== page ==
On Thursday, during the swearing-in ceremonies for members of the new 116th Congress, one of the more interesting texts from the Library of Congress' archives made its second-ever appearance on the floor of the Capitol building: Thomas Jefferson's 1734 English translation of the Quran, Islam's holiest text. Rashida Tlaib, one of the first two Muslim women ever to join Congress, chose to take her oath on the historic book. As Speaker of the House Nancy Pelosi swore in Tlaib, the Democrat from Michigan placed her hand on the faded cover of the founding father's Quran and took an oath to "support and defend the Constitution of the United States against all enemies, foreign and domestic."
For much of U.S. history, members of Congress—as well as witnesses in court, firefighters, and presidents—have chosen to swear on a copy of the Bible when taking their oaths. However, the 116th Congress is the most diverse in history, and the texts used in swearing-in ceremonies on Thursday were as diverse as the new class. Jefferson's Quran joined more than a dozen other religious and non-religious texts that were used by new representatives and senators to take their oaths: Ilhan Omar, a Democratic representative from Minnesota and the other first Muslim woman to serve in Congress, also opted for a Quran. Krysten Sinema, the new Democratic senator from Arizona, opted for a law book that contained both the U.S.'s and Arizona's constitutions (Sinema is the only person in the Senate to state that she is "religiously unaffiliated.")
Though the Bible is by far the most common object used in swearing-in ceremonies, the Constitution makes no requirement that the Christian text—or, indeed, any other text or object—be used. Article VI, Clause 3 of the Constitution requires that senators and representatives "be bound by Oath or Affirmation" to support the Constitution, but that same clause ends with the declaration that "no religious Test shall ever be required as a Qualification to any Office or public Trust under the United States."
Jefferson's Quran made its first appearance in the Capitol in 2007, when Keith Ellison of Minnesota became the first-ever Muslim member of Congress and chose to use the archival Quran to take his oath. Ellison's swearing-in ceremony caused serious controversy among many on the Christian Right, who, despite the Constitution's clear language on the matter, argued that the Bible was the only text that could be used to swear the oath of office. The conservative columnist Dennis Prager wrote that Ellison's decision to use anything other than the Bible would "do more damage to the unity of America ... than the terrorists of 9/11."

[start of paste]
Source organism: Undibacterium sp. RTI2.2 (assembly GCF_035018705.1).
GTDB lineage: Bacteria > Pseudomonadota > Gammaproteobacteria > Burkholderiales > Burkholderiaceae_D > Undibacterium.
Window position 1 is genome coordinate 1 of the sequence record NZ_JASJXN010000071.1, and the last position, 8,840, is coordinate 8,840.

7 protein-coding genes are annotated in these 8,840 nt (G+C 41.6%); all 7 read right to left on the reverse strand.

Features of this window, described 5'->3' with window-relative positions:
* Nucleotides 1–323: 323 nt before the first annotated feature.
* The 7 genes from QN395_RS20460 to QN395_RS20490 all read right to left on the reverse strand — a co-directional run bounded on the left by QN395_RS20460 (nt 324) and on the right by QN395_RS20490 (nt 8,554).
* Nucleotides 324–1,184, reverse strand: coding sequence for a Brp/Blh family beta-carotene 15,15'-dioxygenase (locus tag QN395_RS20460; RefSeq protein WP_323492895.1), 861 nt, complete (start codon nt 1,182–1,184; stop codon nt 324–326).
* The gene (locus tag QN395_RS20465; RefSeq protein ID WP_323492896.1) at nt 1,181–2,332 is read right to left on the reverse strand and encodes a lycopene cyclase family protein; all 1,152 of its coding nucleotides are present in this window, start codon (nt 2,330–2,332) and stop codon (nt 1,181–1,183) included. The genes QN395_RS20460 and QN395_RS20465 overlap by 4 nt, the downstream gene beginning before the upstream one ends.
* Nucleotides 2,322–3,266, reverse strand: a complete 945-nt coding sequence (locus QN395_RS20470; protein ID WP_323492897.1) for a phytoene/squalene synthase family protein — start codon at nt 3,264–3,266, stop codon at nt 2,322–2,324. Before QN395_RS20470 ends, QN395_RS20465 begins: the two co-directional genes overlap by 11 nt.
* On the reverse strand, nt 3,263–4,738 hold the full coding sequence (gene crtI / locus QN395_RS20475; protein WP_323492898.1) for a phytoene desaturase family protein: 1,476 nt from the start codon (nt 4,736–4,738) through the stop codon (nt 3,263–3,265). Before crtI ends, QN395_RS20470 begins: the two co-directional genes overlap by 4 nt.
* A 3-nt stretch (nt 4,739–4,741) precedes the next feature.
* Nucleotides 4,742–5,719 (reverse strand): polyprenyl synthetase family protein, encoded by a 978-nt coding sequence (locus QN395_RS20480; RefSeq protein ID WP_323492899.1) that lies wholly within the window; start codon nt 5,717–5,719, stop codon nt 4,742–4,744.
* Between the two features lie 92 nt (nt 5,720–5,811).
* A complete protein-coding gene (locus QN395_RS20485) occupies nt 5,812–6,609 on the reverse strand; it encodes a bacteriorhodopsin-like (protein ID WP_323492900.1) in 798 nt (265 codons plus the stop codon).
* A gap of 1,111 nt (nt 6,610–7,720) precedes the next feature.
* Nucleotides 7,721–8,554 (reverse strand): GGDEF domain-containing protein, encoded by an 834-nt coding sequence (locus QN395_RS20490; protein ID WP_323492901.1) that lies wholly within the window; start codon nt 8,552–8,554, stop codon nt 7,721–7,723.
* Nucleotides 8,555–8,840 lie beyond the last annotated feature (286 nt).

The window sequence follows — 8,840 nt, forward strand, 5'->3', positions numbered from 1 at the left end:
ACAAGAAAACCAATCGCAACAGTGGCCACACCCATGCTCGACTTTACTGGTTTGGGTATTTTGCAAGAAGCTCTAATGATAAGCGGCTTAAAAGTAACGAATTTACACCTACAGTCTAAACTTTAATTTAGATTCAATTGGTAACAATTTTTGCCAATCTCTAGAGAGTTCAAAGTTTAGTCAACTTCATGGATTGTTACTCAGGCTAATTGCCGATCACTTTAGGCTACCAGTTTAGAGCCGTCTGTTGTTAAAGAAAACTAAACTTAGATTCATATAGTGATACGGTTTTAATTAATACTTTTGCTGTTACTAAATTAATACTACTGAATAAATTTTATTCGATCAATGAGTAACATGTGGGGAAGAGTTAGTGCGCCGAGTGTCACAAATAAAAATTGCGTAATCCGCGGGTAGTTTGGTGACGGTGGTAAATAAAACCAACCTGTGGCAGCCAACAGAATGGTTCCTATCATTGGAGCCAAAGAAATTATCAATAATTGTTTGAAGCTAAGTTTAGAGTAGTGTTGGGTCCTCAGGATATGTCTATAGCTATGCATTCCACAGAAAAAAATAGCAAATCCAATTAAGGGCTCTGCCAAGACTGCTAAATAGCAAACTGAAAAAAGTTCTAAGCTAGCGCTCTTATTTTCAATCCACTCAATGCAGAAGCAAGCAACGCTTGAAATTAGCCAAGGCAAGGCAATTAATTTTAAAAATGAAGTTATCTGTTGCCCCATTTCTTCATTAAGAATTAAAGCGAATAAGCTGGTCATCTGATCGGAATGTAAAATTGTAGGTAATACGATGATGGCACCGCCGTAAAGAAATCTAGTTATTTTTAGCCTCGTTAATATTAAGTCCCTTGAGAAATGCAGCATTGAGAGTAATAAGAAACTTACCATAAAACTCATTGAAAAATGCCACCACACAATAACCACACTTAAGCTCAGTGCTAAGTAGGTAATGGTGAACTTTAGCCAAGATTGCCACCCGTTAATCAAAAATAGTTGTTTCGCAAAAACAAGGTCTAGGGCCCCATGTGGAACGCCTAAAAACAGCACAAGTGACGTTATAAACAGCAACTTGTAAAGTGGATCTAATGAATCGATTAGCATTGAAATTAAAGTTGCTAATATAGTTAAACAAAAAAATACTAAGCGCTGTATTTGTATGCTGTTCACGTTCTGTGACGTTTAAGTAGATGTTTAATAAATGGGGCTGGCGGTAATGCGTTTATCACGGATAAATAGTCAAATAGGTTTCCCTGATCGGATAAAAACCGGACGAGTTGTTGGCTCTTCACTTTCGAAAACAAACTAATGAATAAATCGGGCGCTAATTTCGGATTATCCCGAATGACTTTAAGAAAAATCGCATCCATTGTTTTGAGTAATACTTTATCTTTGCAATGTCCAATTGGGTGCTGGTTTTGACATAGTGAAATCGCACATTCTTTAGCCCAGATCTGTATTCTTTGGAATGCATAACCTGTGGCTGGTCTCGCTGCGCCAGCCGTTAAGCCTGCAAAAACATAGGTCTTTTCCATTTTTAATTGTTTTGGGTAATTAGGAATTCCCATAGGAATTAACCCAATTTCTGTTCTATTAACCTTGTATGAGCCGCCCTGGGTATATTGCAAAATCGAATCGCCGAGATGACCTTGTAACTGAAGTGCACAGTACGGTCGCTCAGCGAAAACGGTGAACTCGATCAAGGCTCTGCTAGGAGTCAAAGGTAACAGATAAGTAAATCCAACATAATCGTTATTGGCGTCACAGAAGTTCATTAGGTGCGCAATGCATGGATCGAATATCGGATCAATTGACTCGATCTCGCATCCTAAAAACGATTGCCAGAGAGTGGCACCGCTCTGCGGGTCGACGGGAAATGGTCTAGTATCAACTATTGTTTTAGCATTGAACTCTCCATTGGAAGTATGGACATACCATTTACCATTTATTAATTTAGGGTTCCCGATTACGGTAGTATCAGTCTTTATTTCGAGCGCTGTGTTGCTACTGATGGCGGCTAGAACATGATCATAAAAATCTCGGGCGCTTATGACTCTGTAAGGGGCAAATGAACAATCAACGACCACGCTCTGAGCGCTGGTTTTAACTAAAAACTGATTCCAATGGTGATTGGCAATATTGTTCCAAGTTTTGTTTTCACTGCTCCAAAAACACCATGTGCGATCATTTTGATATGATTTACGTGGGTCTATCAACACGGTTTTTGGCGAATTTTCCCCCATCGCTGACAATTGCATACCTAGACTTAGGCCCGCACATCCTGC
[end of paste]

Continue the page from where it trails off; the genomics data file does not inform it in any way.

The tradition of using the Bible in oath-taking likely comes from ninth-century England, where, without dedicated governmental centers, the altar of a church often served as the courtroom for oaths and contracts. Gospels began to be used in the contractual ceremonies, and, eventually, the tradition migrated into English courtrooms before crossing the Atlantic into American legal ceremonies. Though oaths are indeed religious in origin, the Constitution makes clear that the oath can be replaced with an "Affirmation," which substitutes the religious language (the "I swear" and "So help me God") with a secular affirmation (for example: "I affirm to tell the truth, the whole truth, and nothing but the truth").
Though religious diversity among elected officials has highlighted the tradition in recent years, there are many historical examples of the Bible being absent from swearing-in ceremonies. President John Quincy Adams, like Sinema, swore his oath of office on a book of a law instead of a religious text in 1825. When President William McKinley was assassinated in 1901, Vice President Theodore Roosevelt took his oath of office without any oath-object whatsoever, as no Bible could be quickly found. In 2013, Tulsi Gabbard became the first Hindu member of Congress and swore her oath on a copy of the Bhagavad Gita.
Other public officials have opted for a non-religious, non-traditional object: In 2014, Suzi Levine, the then-incoming ambassador to Switzerland and Liechtenstein, swore her oath of duty on a Kindle. In 2018, Mariah Parker swore in on a copy of The Autobiography of Malcolm X when she took her oath as Athens-Clarke County commissioner in Georgia.